Why China is probably never getting Pokemon Go (July 18, 2016, Tech in Asia)
Pokemon Go, although it’s not available in China, is already making people nervous. A popular Weibo conspiracy theory goes that the entire game is a US-Japanese plot to GPS map China and determine the locations of Chinese military bases to facilitate quick strikes if a war ever breaks out. That’s ludicrous, of course, but Chinese authorities probably are concerned about the game, although no one has yet said as much publicly.
China's Christian Future (August 2016, First Things)
When I became a Christian, I learned to recognize myself as a sinner. In doing so, I developed a sensitivity to sin that helps me recognize evil and injustice when I see them. As I point out the tyranny of the Communist regime, I reflect on and judge myself. This interior work of repentance for my own sins has transformed my fight against totalitarianism. No longer am I merely pointing out faults in the world. I also recognize them in myself.
China’s tyranny of characters (July 5, 2016, The Economist)
Linguistically, China wants to be like America—a country where language and script are unified. In reality it is like medieval Europe—a continent full of different languages, nominally united by a written lingua franca. Before the 20th century, regional Chinese literati could communicate on paper in classical Chinese, but barely in conversation, just as European scholars communicated in Latin.
China’s Great Wall of Confrontation (June 28, 2016, Wall Street Journal)
Although the Great Wall has become China’s pre-eminent national symbol of pride and strength, the construction of its soaring watchtowers and crenelated parapets actually reflected a moment of dynastic weakness.
A better class of teacher (June 21, 2016, China Daily)
Twenty years ago, many English-speaking expats in China applied for teaching jobs because work was easy to come by. Routine inspection of qualifications was almost nonexistent and all most people needed were their mother tongue and an engaging character. The old criteria no longer apply. China is now demanding better-qualified, more-competent English teachers, and by the end of the month the nation's top regulator of expat employment is expected to further raise the bar by implementing a tough application policy.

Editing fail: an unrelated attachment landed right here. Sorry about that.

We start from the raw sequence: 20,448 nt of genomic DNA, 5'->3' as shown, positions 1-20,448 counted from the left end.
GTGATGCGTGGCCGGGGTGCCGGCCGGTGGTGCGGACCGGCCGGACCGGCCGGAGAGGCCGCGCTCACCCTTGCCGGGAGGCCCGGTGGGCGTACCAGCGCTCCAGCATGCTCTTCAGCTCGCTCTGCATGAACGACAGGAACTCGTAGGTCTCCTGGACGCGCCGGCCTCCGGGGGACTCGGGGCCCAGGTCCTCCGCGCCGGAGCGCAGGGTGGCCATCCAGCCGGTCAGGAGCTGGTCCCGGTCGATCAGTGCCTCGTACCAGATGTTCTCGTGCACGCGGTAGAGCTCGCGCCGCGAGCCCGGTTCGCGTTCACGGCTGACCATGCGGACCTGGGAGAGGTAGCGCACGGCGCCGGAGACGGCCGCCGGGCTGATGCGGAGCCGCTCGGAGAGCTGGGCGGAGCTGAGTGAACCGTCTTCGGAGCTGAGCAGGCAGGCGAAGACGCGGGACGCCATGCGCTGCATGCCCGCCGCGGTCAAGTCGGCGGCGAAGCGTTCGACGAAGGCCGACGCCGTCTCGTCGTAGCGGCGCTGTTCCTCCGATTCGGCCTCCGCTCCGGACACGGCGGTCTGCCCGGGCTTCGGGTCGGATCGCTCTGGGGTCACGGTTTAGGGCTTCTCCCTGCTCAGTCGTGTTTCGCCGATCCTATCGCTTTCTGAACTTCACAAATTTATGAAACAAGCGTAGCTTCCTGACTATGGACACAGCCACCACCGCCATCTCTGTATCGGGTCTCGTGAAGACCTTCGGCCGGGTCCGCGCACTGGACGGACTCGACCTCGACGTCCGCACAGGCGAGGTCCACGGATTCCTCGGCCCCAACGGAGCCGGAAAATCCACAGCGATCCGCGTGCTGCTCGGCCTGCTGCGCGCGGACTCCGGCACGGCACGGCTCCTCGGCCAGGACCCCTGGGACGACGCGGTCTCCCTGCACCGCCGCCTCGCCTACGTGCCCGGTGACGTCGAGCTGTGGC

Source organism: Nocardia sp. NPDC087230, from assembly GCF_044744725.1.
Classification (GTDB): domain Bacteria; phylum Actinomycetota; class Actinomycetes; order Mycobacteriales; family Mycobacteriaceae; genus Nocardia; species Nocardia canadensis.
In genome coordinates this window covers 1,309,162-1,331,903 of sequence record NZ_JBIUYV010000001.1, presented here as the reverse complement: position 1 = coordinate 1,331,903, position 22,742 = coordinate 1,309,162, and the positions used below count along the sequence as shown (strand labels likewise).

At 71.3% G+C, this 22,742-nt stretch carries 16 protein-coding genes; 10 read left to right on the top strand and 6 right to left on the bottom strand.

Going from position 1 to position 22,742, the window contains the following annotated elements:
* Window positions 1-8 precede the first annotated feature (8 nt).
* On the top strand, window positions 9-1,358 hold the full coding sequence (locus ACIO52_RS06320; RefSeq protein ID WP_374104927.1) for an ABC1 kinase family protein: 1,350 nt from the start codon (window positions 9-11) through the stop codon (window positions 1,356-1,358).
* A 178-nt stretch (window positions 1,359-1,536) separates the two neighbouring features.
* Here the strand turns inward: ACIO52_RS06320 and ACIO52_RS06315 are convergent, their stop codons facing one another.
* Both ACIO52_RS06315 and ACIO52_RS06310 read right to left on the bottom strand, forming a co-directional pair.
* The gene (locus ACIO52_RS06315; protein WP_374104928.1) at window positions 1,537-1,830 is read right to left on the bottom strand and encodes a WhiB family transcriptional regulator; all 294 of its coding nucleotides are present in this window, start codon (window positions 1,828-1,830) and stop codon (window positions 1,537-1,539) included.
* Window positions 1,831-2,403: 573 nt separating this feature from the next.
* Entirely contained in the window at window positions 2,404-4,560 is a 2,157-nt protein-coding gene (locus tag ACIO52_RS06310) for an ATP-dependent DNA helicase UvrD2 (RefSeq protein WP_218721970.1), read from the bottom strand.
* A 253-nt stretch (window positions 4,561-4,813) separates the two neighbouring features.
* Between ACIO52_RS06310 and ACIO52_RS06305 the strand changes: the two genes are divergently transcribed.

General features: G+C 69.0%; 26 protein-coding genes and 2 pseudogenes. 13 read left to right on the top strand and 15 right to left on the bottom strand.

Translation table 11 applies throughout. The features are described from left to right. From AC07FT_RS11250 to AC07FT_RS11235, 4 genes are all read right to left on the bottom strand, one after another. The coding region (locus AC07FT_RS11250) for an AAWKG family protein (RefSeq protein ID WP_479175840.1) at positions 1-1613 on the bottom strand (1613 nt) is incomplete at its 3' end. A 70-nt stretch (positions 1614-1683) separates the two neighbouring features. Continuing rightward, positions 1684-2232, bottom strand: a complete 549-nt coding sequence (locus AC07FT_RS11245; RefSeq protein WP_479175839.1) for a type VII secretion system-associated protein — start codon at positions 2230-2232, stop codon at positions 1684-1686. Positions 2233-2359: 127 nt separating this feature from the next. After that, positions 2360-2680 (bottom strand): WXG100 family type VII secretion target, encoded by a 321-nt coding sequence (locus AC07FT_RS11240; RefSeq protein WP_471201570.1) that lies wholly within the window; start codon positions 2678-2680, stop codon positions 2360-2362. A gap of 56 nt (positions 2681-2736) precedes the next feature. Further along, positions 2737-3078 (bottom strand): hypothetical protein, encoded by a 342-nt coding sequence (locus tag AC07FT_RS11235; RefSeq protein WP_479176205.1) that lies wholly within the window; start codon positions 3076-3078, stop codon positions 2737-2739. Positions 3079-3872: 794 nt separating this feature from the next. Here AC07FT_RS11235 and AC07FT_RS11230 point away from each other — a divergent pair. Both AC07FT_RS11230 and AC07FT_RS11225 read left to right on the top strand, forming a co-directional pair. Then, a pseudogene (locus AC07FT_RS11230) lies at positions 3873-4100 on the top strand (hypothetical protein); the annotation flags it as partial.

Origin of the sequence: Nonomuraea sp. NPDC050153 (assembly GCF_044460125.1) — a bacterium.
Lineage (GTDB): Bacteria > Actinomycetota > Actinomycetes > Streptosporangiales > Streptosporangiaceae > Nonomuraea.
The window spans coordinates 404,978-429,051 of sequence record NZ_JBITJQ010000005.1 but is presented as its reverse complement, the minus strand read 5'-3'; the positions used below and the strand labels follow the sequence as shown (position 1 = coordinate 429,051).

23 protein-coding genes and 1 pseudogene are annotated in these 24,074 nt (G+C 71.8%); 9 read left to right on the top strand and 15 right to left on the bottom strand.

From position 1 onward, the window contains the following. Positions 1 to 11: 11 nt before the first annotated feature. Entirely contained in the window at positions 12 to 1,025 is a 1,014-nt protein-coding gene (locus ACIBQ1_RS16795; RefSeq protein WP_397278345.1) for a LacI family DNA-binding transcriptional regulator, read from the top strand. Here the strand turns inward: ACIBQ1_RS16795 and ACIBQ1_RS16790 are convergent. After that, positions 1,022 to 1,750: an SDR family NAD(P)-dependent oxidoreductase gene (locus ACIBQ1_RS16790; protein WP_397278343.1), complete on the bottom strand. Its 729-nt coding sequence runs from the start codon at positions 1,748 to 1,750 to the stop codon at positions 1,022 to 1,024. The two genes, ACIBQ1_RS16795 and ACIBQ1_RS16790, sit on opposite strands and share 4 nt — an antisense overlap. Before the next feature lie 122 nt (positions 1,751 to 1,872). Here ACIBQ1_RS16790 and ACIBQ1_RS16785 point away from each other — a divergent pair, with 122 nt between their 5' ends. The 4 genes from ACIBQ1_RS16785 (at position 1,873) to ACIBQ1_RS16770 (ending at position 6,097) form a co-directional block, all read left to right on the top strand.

Video: Sichuan Cuisine, Imperiled by Success (June 14, 2016, The New York Times)
“Sichuanese cuisine really faces a crisis,” said Wang Kaifa, a 71-year-old chef who has been leading a campaign against what he sees as the creeping debasement of the region’s celebrated cooking. “The scene feels like it’s booming, but this is a chaotic boom that has had a lot of negatives,” he said, drawing out his vowels and emphasizing high notes in the region’s lilting accent. “Finally, they could become a sickness that brings down Sichuanese cuisine.”
Harmony And Martyrdom Among China’s Hui Muslims (June 6, 2016, The New Yorker)
The history of the Hui in Yunnan is one of seasons of prosperity punctuated by violence. The province wasn’t part of China until the thirteenth century, when Sayyid Ajjal Shams al-Din Omar al-Bukhari, a Central Asian Muslim who served the imperial court, brought it into the fold.
Keith & Kristyn Getty Inspired by 1931 Missionary to China Song for New Album (May 26, 2016, The Christian Post)
The upcoming album by The Getty’s was inspired by the hymn, "Facing a Task Unfinished." The original song was written by China Inland Mission worker (now OMF International) Frank Houghton in 1931 as he reflected on the Great Commission and the scripture Matthew 24:14, which encouraged him to dedicate his life to sharing the Gospel with people in China.
Here's why Chicago's Chinatown is booming, even as others across the U.S. fade (May 13, 2016, Chicago Tribune)
Local leaders say it has avoided gentrification because Chinese-Americans value a sense of belonging and choose to stay in the neighborhood. Few Chinese move out, and if they do, they sell their homes back to the Chinese.
Top 5 Best VPN for China **May 2016 Update** – Ultimate Guide (May 2, 2016, Start Up Living China)
VPNs can help you get around internet censorship — but not all VPNs work well in China. Our Best VPN for China Ultimate Guide is constantly updated from here in China to let you know what works and what doesn’t.